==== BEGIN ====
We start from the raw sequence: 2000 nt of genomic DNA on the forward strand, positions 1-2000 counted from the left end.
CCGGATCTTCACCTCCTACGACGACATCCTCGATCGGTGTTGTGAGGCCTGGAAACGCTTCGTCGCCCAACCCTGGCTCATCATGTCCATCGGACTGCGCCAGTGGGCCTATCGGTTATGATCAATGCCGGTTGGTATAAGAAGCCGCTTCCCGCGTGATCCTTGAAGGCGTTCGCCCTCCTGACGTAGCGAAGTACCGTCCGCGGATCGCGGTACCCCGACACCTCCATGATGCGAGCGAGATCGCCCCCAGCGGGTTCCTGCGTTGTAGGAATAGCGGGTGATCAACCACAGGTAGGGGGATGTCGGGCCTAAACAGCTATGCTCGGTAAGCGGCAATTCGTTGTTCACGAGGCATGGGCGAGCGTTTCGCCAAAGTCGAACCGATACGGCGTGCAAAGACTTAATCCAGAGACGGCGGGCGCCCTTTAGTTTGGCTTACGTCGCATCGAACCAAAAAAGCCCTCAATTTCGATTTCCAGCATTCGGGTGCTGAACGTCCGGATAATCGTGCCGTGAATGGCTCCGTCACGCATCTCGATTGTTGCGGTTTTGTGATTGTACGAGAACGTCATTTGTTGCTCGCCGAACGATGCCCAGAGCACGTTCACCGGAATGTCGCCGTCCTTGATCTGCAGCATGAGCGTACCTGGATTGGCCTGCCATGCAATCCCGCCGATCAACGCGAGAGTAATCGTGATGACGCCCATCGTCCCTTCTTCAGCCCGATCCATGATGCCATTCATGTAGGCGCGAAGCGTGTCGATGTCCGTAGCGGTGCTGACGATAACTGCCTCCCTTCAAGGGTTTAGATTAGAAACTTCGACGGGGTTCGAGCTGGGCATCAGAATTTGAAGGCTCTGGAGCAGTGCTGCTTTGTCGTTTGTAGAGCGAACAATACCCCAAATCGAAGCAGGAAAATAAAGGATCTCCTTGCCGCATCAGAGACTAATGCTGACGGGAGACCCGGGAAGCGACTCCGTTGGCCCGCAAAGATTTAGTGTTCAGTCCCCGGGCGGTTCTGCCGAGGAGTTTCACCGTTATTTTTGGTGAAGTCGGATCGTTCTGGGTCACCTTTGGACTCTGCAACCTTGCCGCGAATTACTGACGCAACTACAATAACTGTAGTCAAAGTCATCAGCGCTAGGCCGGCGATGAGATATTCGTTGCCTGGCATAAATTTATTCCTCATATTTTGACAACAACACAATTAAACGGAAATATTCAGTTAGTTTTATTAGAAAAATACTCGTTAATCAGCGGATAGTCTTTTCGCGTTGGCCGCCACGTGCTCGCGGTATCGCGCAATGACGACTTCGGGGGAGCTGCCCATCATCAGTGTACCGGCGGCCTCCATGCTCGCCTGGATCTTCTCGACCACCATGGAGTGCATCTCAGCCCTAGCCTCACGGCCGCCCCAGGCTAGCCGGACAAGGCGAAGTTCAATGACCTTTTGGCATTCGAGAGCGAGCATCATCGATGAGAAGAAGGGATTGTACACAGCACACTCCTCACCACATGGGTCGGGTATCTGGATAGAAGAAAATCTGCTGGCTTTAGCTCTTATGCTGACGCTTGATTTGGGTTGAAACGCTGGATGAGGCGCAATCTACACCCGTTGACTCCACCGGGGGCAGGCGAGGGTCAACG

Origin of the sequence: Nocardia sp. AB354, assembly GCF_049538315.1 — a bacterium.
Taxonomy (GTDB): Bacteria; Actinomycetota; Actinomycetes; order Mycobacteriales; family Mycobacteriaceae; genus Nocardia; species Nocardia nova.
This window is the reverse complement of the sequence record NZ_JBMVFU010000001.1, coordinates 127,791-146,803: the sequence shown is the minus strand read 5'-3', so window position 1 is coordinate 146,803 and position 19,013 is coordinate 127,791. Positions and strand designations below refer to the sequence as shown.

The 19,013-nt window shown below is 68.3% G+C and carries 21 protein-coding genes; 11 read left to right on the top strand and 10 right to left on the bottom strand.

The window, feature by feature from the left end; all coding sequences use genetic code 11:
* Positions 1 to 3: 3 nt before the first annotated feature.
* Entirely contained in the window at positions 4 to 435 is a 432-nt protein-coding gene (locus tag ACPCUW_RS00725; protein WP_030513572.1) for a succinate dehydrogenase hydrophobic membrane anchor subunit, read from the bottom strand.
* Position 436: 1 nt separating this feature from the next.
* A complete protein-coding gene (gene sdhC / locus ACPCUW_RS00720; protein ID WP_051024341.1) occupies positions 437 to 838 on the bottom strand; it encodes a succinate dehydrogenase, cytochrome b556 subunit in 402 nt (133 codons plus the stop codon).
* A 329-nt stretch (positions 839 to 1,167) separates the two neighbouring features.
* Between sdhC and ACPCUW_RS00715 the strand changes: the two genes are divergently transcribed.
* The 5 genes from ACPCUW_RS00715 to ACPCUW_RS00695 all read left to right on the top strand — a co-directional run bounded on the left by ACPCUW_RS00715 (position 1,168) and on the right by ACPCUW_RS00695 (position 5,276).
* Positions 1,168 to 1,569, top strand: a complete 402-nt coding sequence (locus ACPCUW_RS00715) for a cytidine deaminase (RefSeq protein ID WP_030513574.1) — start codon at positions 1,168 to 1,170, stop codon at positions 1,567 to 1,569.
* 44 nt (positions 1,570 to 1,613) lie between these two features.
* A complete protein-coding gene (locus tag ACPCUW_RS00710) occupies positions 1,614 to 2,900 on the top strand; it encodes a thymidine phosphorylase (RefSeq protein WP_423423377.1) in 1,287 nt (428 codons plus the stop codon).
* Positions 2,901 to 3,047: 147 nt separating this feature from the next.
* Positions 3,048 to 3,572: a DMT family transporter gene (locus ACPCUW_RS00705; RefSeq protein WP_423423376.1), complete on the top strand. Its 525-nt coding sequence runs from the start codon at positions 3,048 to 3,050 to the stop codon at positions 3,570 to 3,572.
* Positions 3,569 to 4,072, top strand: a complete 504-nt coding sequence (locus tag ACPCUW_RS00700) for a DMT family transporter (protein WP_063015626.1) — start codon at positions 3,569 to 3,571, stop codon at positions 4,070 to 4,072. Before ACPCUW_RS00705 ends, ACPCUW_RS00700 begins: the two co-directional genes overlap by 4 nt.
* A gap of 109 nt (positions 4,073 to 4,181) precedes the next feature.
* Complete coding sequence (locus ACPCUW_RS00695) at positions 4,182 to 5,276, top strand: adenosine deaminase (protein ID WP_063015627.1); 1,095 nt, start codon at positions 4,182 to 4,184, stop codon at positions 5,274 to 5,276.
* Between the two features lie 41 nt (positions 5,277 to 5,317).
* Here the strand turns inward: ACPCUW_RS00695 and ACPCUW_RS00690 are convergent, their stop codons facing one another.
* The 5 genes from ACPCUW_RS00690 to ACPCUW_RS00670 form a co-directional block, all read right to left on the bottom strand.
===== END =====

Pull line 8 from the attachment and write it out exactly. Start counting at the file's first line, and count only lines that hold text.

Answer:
* Positions 1 to 3: 3 nt before the first annotated feature.